Sumedh Singh Saini

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Sumedh Singh Saini is an Indian police officer, and the former Director general of police (DGP) of Punjab Police. He has been heavily involved in policing both terrorist- and corruption-based matters and has a mixed reputation, being seen by some people as a firm upholder of the law and by others as a violator of human rights.


Sumedh Saini joined the Indian Police Service (IPS) in 1982 and progressed to serve six districts as Senior Superintendent of Police (SSP) [1] before succeeding Anil Kaushik as the Director-General of Police (DGP) for the Indian State of Punjab on 15 March 2012. He is heading the State Police out of the seven Directors General in the State. The appointment made him the youngest DGP in India.[2]

Appointed very soon after a new government had been formed, involving the Shiromani Akali Dal (SAD) and Bharatiya Janata Party (BJP), Saini was tasked with reducing crime and inhibiting the activities of people involved in the drug trade. Although supported by the Chief Minister, Parkash Singh Badal, the BJP claimed that the decision to appoint was a unilateral one and that they were not consulted.[3] The Times of India noted at the time of his promotion that Saini "... has been in and out of controversies — within the service he has his detractors as well as ardent followers in equal number besides a dedicated fan following among policemen who fought during terrorism."[3]

Saini has been a prominent figure in the efforts to maintain law and order in Punjab, in particular during a period in the 1980s and 1990s when terrorist activity was prevalent.[4] In 1987, Saini won the highest award of Punjab for gallantry, in recognition of his leadership in operations against Khalistani insurgents, and in 1991 he had been injured in an assassination attempt made in Chandigarh by the same insurgents.[2][3]

In 2005 he was described as a Dirty Harry figure who inspires fear in those whom he seeks to bring to justice. His methods have attracted complaints and caused him to be reported for alleged breaches of human rights, and he has also faced trial as a consequence of the Central Bureau of Investigation (CBI) linking him as the prime suspect in the alleged disappearance and murder of three men. The CBI investigation was deemed to be unlawful by the Supreme Court in December 2011[5][6] but court proceedings were still ongoing in 2014.[7][8]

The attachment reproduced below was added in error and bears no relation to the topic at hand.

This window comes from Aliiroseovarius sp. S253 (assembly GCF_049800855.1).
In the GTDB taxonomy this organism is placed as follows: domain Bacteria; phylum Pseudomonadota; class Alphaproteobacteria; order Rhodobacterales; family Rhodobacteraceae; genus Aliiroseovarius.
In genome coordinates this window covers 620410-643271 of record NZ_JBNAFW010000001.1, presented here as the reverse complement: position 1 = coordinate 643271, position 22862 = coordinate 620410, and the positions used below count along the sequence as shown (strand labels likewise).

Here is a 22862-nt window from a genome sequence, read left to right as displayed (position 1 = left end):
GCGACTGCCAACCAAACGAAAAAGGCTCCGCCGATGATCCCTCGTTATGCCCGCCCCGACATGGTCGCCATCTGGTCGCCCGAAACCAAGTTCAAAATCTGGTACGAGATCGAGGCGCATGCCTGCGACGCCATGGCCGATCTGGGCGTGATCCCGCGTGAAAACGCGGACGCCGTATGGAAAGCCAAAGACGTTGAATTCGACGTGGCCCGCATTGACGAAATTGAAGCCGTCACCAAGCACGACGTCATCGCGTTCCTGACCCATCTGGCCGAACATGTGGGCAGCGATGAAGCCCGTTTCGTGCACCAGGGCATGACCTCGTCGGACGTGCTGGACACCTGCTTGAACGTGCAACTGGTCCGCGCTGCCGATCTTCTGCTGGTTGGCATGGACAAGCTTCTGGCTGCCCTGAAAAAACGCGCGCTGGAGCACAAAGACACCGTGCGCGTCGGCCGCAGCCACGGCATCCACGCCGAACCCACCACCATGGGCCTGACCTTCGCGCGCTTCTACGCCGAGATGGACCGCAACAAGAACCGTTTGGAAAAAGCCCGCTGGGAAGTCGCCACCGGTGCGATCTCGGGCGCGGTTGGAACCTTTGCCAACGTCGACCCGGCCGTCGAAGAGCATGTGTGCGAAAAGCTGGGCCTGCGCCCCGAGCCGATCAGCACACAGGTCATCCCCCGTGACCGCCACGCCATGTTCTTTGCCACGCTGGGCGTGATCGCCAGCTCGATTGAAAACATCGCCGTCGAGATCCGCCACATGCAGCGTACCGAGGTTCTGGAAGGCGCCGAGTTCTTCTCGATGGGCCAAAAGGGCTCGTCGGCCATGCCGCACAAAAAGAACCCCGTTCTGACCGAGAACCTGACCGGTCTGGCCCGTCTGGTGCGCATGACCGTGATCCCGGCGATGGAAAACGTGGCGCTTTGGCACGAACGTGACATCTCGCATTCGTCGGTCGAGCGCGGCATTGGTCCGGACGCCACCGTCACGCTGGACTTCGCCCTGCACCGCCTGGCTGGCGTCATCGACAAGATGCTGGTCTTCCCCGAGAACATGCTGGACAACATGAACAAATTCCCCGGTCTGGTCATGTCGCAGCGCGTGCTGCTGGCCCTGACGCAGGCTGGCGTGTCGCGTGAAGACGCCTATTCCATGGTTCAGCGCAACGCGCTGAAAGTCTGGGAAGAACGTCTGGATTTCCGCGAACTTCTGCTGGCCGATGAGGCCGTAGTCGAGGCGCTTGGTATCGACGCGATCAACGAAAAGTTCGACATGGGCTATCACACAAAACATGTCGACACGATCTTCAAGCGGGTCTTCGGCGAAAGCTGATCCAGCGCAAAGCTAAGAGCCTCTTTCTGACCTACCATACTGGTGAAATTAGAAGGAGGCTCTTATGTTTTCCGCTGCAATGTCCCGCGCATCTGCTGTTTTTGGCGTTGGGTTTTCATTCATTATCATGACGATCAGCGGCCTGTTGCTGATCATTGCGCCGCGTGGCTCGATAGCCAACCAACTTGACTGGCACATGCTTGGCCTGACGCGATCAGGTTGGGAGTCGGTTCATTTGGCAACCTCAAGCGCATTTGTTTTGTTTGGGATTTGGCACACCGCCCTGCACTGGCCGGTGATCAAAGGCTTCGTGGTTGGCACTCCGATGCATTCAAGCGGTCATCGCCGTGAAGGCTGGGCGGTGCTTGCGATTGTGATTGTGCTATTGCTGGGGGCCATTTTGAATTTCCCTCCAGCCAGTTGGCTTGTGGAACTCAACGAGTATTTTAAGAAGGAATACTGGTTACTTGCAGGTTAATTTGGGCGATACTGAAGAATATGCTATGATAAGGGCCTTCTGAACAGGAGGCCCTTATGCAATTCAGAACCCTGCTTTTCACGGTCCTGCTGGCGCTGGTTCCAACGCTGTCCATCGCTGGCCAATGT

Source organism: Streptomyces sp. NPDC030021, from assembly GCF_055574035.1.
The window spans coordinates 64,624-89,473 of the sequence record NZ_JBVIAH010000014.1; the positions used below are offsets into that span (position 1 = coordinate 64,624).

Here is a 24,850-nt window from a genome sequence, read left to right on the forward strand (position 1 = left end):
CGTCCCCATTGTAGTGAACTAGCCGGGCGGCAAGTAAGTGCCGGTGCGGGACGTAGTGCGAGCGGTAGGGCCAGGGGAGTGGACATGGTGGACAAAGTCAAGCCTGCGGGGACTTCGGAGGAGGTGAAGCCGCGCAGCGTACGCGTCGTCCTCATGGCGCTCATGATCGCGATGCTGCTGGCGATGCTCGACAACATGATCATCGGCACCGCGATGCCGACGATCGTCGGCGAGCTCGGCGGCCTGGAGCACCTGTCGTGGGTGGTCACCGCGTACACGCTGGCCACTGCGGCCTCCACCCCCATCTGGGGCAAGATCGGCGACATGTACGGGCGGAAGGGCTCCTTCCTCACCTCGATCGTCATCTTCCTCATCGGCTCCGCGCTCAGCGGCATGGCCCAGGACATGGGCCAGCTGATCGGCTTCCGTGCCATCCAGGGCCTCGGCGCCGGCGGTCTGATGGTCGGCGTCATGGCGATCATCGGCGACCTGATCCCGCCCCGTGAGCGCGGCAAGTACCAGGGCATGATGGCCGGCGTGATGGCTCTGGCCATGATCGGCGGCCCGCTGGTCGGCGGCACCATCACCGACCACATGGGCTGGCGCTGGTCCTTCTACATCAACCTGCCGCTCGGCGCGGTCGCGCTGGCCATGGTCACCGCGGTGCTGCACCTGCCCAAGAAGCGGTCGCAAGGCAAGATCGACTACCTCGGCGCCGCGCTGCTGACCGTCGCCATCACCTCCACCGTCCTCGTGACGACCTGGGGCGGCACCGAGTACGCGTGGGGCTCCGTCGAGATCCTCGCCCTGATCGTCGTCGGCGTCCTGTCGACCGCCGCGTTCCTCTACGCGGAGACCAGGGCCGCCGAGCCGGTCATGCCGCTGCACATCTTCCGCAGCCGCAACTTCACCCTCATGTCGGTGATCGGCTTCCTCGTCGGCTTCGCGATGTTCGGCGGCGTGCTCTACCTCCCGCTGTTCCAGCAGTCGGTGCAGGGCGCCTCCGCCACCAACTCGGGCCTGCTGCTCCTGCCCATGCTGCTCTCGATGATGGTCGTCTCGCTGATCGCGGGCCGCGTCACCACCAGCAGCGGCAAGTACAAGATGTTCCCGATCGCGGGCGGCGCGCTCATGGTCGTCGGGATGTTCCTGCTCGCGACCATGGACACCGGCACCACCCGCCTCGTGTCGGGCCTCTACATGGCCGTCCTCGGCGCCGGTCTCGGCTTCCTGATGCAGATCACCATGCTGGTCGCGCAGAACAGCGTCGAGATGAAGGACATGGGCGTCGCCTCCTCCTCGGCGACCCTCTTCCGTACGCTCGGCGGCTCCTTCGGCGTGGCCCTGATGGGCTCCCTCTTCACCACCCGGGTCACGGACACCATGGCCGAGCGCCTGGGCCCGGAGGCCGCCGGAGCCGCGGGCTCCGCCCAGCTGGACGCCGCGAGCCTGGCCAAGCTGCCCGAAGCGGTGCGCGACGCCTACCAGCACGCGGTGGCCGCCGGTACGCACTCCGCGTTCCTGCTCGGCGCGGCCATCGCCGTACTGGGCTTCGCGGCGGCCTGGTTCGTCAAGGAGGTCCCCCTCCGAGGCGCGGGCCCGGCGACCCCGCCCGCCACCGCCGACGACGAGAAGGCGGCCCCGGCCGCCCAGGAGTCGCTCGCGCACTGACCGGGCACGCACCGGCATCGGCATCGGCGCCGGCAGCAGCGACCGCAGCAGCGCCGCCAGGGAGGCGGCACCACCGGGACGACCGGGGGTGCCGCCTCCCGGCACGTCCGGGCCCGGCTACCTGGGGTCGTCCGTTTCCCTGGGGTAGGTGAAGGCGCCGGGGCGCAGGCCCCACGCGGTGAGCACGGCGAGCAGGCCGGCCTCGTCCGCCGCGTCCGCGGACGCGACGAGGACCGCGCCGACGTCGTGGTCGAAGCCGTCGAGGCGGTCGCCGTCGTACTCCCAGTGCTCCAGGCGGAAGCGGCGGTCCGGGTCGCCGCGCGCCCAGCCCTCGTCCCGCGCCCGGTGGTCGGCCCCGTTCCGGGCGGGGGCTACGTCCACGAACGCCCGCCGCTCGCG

His activities in corruption investigations have won praise, in particular a 2002 case that involved the Punjab Public Service Commission and various High Court judges.[4][9]

Saini was transferred from his post as DGP in October 2015, allegedly after pressure was put on the state government by the Government of India. He became chairman of the Police Housing Corporation, and his successor as DGP was announced as being Suresh Arora. Concern had been expressed about the police reaction to anti-desecration protests at the village of Behbal Kalan, in Faridkot district, which had led to the deaths of two protestors and left several others injured.[10][11]

See also[edit]


  1. ^ "Punjab gets new DGP, chief secretary". The Times of India. TNN. 15 March 2012. Archived from the original on 1 July 2012. Retrieved 2012-03-29.
  2. ^ a b Bajwa, Harpreet (16 March 2012). "At 54, Saini youngest DGP". Indian Express. Archived from the original on 2023-08-24. Retrieved 2012-03-29.
  3. ^ a b c "New DGP shakes up Punjab police with transfers". The Times of India. TNN. 16 March 2012. Archived from the original on 4 January 2013. Retrieved 2012-03-29.
  4. ^ a b Vinayak, Ramesh (5 June 2009). "Saini, judiciary's bugbear". Hindustan Times. Archived from the original on January 26, 2013. Retrieved 2012-03-29.
  5. ^ Singh, Vikram Jit (10 September 2005). "Dirty Harrys Thrive in Amarinder Regime". Tehelka. Retrieved 2012-03-29.
  6. ^ "Refrain from ordering roving CBI inquiries, High Courts told". The Hindu. 11 December 2011. Retrieved 2012-03-29.
  7. ^ "Papers in abduction case against DGP tampered with: CBI". The Tribune. 4 May 2014. Archived from the original on 4 August 2015. Retrieved 18 July 2015.
  8. ^ "Businessman barges into courtroom, alleges danger from Punjab Vigilance chief =The Tribune". 8 August 2010. Archived from the original on 21 July 2015. Retrieved 18 July 2015.
  9. ^ "Top cop Saini whom detractors and critics found difficult to dislodge". Daily Post India. 7 December 2015. Archived from the original on 2015-12-13. Retrieved 2015-12-07.
  10. ^ "Sumedh Saini removed as Punjab Police chief". The Tribune. 25 October 2015. Archived from the original on 2018-04-08. Retrieved 2018-04-07.
  11. ^ "Sacrilege probe: Saini fails to appear before commission". The Tribune. 7 November 2017. Archived from the original on 2018-04-08. Retrieved 2018-04-07.